Mar
10
2009

How Many Votes Does It Take to Pass a Senate Bill?

US CapitolWriting about the Employee Free Choice Act, Melanie Trottman and Brody Mullins of the Wall Street Journal write (3/10/09):

At least six Senators who have voted to move forward with the so-called card-check proposal, including one Republican, now say they are opposed or not sure–an indication that Senate Democratic leaders are short of the 60 votes they need for approval.

It really is worth being specific on this: It does not take 60 votes to pass an ordinary bill in the Senate; it takes a majority of the senators voting. If everyone is present, it takes 51 votes, or 50 votes if the vice president votes to break the tie. Under the current rules of the Senate–which can be altered by a majority vote–it takes 60 votes to proceed to a vote on a bill when some senators want to continue debate forever, or filibuster.

It has not traditionally been the custom that every bill gets a filibuster and so requires 60 votes in order to pass; plenty of bills in the past have passed the Senate with fewer than 60 votes. In recent years, the filibuster has changed from an occasional gambit to a more routine part of the process. Since the Democrats took back the Senate after the 2006 elections, it has become almost a matter of course that a bill opposed by most of the minority party will have to overcome a filibuster in order to pass.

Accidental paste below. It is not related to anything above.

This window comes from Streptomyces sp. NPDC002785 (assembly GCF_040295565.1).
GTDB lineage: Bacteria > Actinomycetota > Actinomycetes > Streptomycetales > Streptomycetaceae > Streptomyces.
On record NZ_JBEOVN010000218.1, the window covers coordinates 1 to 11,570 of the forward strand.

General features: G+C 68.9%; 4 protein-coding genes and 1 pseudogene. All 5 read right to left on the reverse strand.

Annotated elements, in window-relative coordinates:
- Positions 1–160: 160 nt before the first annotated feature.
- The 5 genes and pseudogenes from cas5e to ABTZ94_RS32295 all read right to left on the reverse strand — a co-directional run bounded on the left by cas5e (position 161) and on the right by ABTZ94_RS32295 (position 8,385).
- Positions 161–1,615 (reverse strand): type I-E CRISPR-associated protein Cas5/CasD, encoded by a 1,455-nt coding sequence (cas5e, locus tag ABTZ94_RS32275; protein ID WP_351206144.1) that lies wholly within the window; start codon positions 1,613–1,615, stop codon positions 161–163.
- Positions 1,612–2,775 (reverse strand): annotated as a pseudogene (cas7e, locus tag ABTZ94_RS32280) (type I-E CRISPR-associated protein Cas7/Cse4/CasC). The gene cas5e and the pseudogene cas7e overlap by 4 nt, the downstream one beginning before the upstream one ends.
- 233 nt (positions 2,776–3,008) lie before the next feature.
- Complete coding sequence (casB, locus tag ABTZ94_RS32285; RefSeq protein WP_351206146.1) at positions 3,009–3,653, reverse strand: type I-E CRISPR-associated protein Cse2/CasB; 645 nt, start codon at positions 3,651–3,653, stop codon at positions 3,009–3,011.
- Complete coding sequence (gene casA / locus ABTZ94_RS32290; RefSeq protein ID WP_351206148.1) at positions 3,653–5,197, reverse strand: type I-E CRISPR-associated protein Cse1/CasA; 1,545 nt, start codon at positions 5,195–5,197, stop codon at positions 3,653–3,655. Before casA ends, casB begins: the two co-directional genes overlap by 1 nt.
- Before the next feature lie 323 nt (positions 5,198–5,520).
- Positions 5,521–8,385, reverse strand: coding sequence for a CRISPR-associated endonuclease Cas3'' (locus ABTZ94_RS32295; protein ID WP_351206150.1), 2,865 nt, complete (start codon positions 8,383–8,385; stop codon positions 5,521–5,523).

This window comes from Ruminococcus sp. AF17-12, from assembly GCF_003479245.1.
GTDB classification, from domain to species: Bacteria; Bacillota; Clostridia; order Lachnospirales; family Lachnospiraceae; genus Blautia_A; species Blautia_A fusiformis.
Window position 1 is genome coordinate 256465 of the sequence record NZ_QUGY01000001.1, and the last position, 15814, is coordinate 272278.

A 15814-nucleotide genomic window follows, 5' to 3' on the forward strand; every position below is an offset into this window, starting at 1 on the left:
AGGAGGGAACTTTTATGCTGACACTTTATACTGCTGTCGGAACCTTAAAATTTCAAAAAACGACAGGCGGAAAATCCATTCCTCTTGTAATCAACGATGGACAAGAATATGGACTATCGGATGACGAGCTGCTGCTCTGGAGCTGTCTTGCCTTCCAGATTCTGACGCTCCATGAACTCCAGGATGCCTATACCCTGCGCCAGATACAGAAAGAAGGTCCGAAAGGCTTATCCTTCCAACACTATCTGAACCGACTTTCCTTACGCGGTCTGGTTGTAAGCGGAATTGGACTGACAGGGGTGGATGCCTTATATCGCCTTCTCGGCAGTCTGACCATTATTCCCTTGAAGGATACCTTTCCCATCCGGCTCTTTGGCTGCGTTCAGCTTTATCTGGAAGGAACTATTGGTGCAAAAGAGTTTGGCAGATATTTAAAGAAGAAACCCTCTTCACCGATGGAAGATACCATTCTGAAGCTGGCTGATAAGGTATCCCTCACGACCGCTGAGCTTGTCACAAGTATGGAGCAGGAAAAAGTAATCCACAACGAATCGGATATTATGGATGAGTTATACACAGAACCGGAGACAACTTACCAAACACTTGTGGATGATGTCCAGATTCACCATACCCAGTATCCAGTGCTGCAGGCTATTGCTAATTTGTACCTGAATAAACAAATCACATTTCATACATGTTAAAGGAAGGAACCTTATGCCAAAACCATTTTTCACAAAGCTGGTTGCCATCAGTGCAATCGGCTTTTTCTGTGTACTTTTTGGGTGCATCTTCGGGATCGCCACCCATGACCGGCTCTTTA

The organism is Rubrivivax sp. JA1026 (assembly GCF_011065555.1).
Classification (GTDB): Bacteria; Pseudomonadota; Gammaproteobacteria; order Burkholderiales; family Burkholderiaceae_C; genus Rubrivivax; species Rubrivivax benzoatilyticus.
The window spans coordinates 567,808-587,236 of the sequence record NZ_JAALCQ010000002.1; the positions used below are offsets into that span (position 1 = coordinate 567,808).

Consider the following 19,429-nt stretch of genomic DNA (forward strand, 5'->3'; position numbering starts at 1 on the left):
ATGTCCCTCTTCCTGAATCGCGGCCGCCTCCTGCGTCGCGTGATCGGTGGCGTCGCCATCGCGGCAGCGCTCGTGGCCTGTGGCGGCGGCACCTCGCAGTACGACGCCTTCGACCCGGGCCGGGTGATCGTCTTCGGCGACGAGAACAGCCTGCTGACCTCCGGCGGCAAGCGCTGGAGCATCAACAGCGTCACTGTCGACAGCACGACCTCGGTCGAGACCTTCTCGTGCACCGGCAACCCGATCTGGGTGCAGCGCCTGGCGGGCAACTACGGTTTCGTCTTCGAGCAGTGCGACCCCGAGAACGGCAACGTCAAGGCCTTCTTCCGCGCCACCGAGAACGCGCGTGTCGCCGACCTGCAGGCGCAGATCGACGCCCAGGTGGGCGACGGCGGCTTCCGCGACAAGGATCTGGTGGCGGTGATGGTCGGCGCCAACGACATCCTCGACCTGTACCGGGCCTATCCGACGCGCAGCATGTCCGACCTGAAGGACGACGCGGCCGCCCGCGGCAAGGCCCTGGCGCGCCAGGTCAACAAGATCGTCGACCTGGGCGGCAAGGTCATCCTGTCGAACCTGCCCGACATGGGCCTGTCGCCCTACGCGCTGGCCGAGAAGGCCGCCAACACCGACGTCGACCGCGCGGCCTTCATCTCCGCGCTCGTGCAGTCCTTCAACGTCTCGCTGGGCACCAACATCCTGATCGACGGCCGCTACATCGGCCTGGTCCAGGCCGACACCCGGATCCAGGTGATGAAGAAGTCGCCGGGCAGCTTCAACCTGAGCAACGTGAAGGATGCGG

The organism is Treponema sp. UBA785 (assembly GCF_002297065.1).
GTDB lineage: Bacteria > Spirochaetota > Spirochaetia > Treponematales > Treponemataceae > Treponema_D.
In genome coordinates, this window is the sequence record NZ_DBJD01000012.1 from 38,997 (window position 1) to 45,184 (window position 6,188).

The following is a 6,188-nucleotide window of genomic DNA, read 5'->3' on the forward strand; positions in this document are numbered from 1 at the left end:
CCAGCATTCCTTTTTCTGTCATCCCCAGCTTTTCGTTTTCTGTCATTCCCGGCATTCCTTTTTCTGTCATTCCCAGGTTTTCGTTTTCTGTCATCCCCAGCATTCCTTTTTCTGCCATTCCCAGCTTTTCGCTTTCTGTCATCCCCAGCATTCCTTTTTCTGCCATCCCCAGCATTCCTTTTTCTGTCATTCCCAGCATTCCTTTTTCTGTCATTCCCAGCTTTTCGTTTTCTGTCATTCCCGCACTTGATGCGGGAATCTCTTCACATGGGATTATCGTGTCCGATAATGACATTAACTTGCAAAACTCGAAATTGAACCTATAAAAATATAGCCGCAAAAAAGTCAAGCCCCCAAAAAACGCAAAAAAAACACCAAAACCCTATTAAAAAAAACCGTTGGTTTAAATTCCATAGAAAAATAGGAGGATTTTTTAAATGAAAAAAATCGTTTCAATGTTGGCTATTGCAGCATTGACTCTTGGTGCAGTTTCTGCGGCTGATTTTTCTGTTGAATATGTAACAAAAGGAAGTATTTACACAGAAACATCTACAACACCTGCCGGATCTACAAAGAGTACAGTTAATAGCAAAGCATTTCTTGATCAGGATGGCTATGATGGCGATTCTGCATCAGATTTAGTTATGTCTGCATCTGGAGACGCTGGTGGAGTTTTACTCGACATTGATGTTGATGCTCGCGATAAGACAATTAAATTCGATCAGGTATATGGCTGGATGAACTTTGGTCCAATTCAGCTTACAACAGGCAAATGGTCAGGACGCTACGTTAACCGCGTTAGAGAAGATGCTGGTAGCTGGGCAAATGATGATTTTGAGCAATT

But that doesn't mean that a bill needs 60 votes to be approved; it means 41 senators can keep a bill from being voted on. The distinction is worth making, particularly since the ability of the minority to obstruct is dependent on the willingness of the majority to be obstructed.

About Jim Naureckas

Extra! Magazine Editor Since 1990, Jim Naureckas has been the editor of Extra!, FAIR's monthly journal of media criticism. He is the co-author of The Way Things Aren't: Rush Limbaugh's Reign of Error, and co-editor of The FAIR Reader: An Extra! Review of Press and Politics in the '90s. He is also the co-manager of FAIR's website. He has worked as an investigative reporter for the newspaper In These Times, where he covered the Iran-Contra scandal, and was managing editor of the Washington Report on the Hemisphere, a newsletter on Latin America. Jim was born in Libertyville, Illinois, in 1964, and graduated from Stanford University in 1985 with a bachelor's degree in political science. Since 1997 he has been married to Janine Jackson, FAIR's program director. You can follow Jim on Twitter at @JNaureckas.